Sunday, September 14, 2008

Quetzal @ the Temple Bar

Friday September 12th was an end of sorts in a couple of different ways. First, it was the last show that Quetzal will play in Los Angeles before bandleaders Martha Gonzalez and Quetzal Flores move to Seattle. Second, it will be Quetzal's last show at the Temple Bar, which will be closing in it's current location at the end of the month.

Opening the show was MC Olmeca, whose set I missed. Not a great move considering that bassist Gomez and drummer Francisco Huete are also bandmates of mine in Monte Carlo 76 and Olmeca and I played together in Slowrider.

Second on the bill were Upground. This young band definitely play to their strengths, with super tight rhythm and horn sections providing a strong basis for their energetic mix of ska, cumbia, rock and other styles.

After Upground, Quetzal took the stage. Quetzal had invited me to sit in on a couple songs during their set. This was great because even though MC76 has been working so closely with Martha and Quetzal to get Marisela recorded and produced (so close to being done we can taste it) I've never actually never played with Quetzal before, so I was looking forward to it. With my luck, technical difficulties set in and I was able to actually play on only one song. Even so, this one song marked a mix of musical past and present for me. With Martha, Quetzal, Marisa Ronstadt, and Cisco on stage we had the present, with all of these people either playing on or being involved in the production of Marisela. Olmeca's improvised rhyming represented a past for me due to our years in Slowrider together. It's funny how memory works, because even though we were playing Quetzal's music once I heard Olmeca it took me right back to all the music we shared together in that band.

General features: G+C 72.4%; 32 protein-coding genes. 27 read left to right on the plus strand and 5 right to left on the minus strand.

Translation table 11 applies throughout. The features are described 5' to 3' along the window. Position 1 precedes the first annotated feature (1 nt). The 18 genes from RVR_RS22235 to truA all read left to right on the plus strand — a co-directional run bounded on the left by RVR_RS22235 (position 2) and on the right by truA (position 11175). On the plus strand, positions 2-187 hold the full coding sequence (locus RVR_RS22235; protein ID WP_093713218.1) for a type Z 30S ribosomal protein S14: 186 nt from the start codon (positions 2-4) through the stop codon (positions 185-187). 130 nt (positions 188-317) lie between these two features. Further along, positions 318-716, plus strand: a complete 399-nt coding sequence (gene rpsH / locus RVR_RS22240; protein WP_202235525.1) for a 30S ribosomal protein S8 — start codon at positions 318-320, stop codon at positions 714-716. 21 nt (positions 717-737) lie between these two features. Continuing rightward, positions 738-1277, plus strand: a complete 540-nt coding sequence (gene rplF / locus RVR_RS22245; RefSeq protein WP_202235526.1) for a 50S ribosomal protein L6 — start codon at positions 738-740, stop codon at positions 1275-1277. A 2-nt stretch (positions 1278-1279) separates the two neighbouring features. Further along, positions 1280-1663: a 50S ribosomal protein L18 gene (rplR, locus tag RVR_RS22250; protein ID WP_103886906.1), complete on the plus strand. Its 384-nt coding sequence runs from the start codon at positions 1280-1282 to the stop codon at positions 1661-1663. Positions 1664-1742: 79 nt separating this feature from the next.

The closing of the Temple Bar is another milestone in Los Angeles music. This venue provided a place for the bands mentioned here and so many others to play thoughout the years and they always did it with a respect not found at other clubs. However, from the words of the owner it looks as though the club will reopen in another form elsewhere in the city, so this may not represent so much an end but another chapter.

The great thing about music is that it adds meaning to all of these stories without even trying. Make no mistake, this was Quetzal's show and there were many more guests besides myself who shared the stage that evening who have been more closely associated with the band throughout the years. All one has to do is see this band perform to realize their importance to music in Los Angeles. I think all of us will be excited to see what this next period in the band's development brings.

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